The hon. Gentleman asked about safety, the implication being that in some way BR or the Government did not place safety at the top of their list of priorities. The hon. Gentleman will know that in the year 1990–91, BR spent £140 million on safety measures. For this year, 1991–92, we anticipate that BR will spend about £200 million on safety measures. That clearly shows that BR believes that safety is a top priority of passengers, and the Government support BR appropriately with funds.

Mr. Thomas McAvoy (Glasgow, Rutherglen)

As the constituency Member affected, I am grateful to you, Mr. Speaker, for giving me the opportunity to ask an early question. I wish to place on record my strong objection to and resentment of the absence of the Secretary of State for Transport. He was in the Chamber only a few minutes ago, and I regard his departure as an insult not only to those casualties of the tragic accident, but to the front-line services that were involved.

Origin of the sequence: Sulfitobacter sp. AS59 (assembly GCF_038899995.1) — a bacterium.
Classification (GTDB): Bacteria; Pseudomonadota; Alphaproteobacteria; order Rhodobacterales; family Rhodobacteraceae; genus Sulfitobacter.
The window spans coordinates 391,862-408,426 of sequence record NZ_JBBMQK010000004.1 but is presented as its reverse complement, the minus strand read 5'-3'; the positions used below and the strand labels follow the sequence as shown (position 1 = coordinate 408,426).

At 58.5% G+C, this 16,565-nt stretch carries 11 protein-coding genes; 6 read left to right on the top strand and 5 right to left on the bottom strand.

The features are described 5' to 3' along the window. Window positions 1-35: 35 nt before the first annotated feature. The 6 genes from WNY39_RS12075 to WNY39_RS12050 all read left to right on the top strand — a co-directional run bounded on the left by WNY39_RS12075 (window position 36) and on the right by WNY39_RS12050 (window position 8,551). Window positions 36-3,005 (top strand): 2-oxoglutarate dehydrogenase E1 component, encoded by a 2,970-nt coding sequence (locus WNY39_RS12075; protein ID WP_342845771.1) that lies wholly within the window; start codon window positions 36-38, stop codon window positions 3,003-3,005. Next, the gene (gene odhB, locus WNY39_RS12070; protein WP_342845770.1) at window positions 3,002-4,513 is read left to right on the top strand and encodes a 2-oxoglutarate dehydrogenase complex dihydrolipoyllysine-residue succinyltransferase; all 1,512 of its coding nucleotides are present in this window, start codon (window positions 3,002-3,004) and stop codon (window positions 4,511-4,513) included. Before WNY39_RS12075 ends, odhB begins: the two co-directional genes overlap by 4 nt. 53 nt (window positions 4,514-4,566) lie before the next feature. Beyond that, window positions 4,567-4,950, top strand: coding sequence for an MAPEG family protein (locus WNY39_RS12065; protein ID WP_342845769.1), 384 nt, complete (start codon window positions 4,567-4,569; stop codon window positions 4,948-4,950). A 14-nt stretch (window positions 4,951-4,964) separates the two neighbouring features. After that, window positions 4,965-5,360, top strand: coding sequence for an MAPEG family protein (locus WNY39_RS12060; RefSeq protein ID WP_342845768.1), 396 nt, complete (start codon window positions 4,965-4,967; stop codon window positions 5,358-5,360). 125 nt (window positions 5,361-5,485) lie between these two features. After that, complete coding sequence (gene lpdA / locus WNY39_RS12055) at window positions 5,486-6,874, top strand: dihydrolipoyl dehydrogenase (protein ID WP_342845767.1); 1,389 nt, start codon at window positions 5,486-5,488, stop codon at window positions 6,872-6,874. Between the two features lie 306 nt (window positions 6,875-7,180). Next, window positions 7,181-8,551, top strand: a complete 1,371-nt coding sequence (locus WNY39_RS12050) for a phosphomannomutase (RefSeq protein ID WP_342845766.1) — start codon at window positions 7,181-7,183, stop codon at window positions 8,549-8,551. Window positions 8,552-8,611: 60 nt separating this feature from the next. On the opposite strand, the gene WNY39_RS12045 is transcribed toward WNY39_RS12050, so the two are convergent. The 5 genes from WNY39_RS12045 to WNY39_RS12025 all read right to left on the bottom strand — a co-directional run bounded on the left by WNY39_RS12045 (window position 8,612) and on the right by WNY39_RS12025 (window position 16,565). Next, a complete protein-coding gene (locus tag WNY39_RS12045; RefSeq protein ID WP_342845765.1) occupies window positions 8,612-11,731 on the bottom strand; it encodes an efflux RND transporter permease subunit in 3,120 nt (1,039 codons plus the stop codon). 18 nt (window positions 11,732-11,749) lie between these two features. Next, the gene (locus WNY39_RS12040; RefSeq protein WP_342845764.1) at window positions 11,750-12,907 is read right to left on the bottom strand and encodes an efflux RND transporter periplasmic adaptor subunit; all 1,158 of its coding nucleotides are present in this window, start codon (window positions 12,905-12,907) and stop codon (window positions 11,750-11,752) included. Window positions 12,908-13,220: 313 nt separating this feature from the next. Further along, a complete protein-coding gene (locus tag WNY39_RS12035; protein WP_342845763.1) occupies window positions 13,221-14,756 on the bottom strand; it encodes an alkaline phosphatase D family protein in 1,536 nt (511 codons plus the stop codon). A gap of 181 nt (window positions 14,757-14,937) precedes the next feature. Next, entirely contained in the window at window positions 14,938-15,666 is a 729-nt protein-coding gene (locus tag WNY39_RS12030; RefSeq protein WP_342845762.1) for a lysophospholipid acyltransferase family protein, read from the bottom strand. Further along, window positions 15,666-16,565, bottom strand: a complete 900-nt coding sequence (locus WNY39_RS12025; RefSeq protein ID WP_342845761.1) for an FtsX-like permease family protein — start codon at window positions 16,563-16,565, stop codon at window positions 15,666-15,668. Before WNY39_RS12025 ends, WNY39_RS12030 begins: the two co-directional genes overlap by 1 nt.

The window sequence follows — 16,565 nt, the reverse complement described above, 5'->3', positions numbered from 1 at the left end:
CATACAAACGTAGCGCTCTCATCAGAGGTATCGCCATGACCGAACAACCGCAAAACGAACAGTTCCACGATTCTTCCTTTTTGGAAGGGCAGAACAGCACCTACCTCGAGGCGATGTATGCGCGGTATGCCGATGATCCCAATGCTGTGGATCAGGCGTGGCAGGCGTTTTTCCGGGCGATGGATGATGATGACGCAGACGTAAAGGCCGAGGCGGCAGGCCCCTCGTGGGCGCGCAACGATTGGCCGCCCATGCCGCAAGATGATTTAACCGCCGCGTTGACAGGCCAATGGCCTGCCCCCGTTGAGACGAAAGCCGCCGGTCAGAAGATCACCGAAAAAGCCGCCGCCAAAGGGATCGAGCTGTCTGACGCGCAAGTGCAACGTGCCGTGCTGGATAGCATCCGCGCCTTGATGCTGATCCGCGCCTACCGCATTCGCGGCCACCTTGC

I mean no disrespect to the Minister; I accept his sincerity in expressing sympathy to the relatives of those who died in the accident. I endorse all that he said about the emergency services. I would include the ScotRail staff, who played a significant role. I managed to go to the scene of the accident for an hour in the early hours of the morning, and the emergency workers were doing a first-class job. I also commend the local residents living adjacent to the scene of the accident who, despite risk to themselves, were the first over the fence to try to help those trapped in the carriage. As the local Member of Parliament, I am proud of them.